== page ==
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Topic: Fired Via Email

  1. #1
    Join Date
    Oct 2000
    Orcas Island

    Fired Via Email

    No More Pink-slips: Radio Shack uses e-mail to fire 400 employees as part of planned job cuts.
    RadioShack Corp. notified about 400 workers by e-mail that they were being dismissed immediately as part of planned job cuts.

    Employees at the Fort Worth headquarters got messages Tuesday morning saying: "The work force reduction notification is currently in progress. Unfortunately your position is one that has been eliminated."
    But don't think Radio Shack is as heartless as it seems:
    Company officials had told employees in a series of meetings that layoff notices would be delivered electronically, spokeswoman Kay Jackson said. She said employees were invited to ask questions before Tuesday's notification on a company intranet site.

  2. #2

    Re: Fired Via Email

    That was damned nice of Radio Shaft to spam their employees like that.

    They should have hired the services of Donald Trump to deliver the "you're fired" message.

    Doesn't that impersonal, uncaring way of treating employees irk you? It does me.

    Larry G. Alexander

  3. #3

    Lightbulb Re: Fired Via Email

    Quote Originally Posted by Larry G. Alexander
    That was damned nice of Radio Shaft to spam their employees like that.

    They should have hired the services of Donald Trump to deliver the "you're fired" message.

    Doesn't that impersonal, uncaring way of treating employees irk you? It does me.


    My father holds the opinion that accounting principles do not provide an accurate reflection of employees' worth. Instead of treating employees as only expenses, he thought that companies should classify them as assets. Considering that the company spends a fair amount to train and retain the employees, and that the company cannot create any value without the employees, "asset" would be a more accurate characterization. Similarly, a mass layoff would then show up in the annual statement as a huge loss of value and assets - which again, is closer to the real situation.

    It is hard to be "personal" to several thousand employees (probably by definition), but one can at least be human.

    Grant Green ||| www.contrabass.com
    Sarrusophones and other seismic devices

  4. #4

    Re: Fired Via Email

    I am just old enough, and lucky enough, to have worked for companies that truly valued their employees. I should point out that my Dad worked for the local power company his entire career, so my view of companies is probably a little skewed. His boss was like an uncle to my brothers and I, and he still stays in touch with guys that were part of his "cadet" training!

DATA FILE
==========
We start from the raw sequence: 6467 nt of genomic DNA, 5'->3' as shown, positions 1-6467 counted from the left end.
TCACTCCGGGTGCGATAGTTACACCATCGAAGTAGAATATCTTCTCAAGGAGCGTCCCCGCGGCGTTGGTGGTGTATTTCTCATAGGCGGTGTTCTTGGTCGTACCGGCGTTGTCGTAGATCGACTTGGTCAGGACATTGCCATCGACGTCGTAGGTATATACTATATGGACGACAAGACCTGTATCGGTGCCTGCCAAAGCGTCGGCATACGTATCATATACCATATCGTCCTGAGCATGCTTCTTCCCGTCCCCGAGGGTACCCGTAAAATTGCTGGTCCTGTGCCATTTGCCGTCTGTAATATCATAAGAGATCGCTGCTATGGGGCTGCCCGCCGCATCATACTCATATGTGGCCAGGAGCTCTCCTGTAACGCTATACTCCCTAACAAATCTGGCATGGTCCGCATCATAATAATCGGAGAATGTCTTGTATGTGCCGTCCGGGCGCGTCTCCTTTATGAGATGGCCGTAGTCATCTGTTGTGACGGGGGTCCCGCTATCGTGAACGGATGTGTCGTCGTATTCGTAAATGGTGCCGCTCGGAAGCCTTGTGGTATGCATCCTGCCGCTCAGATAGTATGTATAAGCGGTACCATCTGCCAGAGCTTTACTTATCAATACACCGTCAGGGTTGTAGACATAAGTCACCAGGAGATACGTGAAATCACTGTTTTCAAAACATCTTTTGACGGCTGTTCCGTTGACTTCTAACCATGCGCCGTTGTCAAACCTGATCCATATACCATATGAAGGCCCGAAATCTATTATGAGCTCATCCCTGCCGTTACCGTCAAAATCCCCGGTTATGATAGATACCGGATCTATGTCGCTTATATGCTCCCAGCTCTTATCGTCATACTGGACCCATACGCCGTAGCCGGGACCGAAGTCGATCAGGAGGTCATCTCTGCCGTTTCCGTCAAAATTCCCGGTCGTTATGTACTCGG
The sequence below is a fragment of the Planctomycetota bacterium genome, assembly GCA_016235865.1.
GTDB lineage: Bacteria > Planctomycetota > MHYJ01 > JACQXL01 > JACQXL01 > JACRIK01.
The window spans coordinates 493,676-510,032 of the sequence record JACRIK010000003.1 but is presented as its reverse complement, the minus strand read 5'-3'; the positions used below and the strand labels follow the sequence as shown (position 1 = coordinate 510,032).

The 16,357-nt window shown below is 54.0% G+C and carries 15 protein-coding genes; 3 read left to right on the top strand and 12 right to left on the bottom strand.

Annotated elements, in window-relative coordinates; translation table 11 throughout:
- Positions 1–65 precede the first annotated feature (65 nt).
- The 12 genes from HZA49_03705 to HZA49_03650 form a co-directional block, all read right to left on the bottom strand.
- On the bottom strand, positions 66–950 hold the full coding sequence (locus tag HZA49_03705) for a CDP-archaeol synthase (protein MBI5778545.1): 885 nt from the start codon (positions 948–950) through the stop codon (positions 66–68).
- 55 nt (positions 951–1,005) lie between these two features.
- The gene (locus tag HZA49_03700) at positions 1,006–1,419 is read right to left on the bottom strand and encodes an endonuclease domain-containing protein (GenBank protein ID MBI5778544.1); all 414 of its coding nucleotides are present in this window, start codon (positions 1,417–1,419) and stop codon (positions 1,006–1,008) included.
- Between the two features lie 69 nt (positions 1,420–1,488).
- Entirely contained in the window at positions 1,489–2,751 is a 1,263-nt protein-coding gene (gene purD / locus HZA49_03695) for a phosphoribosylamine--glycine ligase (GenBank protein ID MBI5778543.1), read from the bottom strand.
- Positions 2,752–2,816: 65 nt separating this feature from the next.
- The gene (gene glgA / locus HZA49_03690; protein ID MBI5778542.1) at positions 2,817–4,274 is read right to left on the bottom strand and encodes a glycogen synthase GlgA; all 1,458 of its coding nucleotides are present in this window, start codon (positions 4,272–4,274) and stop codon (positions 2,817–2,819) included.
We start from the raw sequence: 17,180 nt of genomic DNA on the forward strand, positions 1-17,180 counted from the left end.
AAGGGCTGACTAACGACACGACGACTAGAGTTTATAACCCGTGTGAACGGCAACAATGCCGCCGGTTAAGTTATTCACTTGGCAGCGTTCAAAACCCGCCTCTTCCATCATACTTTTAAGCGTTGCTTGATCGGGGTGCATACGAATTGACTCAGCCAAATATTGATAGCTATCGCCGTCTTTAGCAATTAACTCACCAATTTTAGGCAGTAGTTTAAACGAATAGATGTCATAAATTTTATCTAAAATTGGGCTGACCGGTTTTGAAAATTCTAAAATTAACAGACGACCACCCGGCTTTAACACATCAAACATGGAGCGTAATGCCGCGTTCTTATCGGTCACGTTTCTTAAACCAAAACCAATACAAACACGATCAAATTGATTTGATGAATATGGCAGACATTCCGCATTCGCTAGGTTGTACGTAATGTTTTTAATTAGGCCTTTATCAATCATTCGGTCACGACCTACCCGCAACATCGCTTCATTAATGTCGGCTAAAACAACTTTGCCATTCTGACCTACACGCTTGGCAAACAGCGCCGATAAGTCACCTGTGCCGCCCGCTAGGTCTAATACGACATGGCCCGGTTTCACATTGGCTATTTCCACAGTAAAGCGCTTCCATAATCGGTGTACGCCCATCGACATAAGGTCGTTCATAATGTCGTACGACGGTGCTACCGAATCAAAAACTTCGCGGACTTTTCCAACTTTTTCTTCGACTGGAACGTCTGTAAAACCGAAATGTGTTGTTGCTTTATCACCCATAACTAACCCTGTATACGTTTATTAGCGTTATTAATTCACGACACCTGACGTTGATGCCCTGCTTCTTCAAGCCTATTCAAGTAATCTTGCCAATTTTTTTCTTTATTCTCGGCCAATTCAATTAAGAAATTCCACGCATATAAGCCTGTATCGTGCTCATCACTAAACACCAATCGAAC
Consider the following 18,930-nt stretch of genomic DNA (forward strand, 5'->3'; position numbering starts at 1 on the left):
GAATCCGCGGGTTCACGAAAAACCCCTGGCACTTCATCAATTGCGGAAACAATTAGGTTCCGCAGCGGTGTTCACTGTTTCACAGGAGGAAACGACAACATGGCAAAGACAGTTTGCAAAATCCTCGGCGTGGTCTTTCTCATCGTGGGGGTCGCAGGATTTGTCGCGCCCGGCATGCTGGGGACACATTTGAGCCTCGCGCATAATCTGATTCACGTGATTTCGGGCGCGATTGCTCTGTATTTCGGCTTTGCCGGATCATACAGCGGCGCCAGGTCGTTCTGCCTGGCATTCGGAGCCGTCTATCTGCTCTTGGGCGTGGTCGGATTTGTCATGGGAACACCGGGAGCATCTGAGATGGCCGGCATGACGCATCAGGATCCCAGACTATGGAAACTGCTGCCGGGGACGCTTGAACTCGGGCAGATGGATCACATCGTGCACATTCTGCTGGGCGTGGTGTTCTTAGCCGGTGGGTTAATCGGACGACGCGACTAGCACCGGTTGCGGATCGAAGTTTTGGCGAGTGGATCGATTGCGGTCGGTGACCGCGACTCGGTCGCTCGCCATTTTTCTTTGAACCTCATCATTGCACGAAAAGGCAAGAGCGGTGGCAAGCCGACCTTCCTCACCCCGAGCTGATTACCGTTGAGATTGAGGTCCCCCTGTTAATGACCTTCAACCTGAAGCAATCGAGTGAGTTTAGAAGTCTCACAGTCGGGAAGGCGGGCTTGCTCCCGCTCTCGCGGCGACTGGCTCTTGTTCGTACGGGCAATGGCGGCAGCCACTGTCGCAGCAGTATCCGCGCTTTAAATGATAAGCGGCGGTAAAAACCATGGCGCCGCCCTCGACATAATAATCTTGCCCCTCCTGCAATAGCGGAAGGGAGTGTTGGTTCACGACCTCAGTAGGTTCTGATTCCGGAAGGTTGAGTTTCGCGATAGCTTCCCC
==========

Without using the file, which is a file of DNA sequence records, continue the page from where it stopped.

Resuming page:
My first job - I was greeted by a large sign in the main lobby welcoming me. When I finished filling out my paperwork (took about 15 minutes!!!) I went back to my desk, which had all the necessary tools of the trade, and a name plate, and a box of business cards. The entire department (all seven of them, including the department sectretary) stopped what they were doing and we had a little introduction thingy - even though I had met all of them during the interview process.

    My second job - a different local power company (Dad and I had discussed me working at his company, but he'd have been my boss, and neither of us thought that was a brilliant idea<G>!), nearly the same drill. Except that this time there was a cadet program of sorts, as it was a much larger company. Oh yeah, and they had the personalized note pads!!!

    After that things went downhill. I can forgive a company waiting to see if you really show up to make up business cards, but I've started at places that didn't even have a desk for me yet.

    When I was a hiring manager I made certain that the new employees had a desk, a telephone and a telephone number or extension, and more recently, a computer, network address, etc. Whatever they needed to be productive!

    I think that the way a company treats a new employee on their first day speaks volumes about the company!

    So, imagine my surprise about ten years ago when I joined one of the Big-5 consulting firms. There was no sign out front, but then there were nine of us starting that day, it would have needed to be a very big sign! But, offices were ready, laptops were loaded with all the software, business cards were printed, heck, even our pagers were waiting for us. (I could have lived without the pager!!!) The biggest difference was the time it took to fill out all the paper work - nearly two hours. I never had a doubt that they knew the staff was the reason that the partners took home those huge bonuses!!! We really were treated very well.

    On the other end of the continuim... I started working in 1982, which was not a particularly good year for US industry. In 1983 the company I was working for had to do their first ever layoff. It was ugly. The officers were genuinely upset. When the rumors started flying around they called all of the salaried employees into a conference room and admitted that they were going to have layoffs. Then they offered to short circuit the process, since the cat was already out of the bag. IF everyone wanted to know who was being let go (it had to be unanimous) they would make the announcement right then and there, and the unlucky employees would get a few extra days off with pay. Everyone agreed, and they let a handful of folks go. It wasn't fun, but I thought they did the best they could given the circumstances.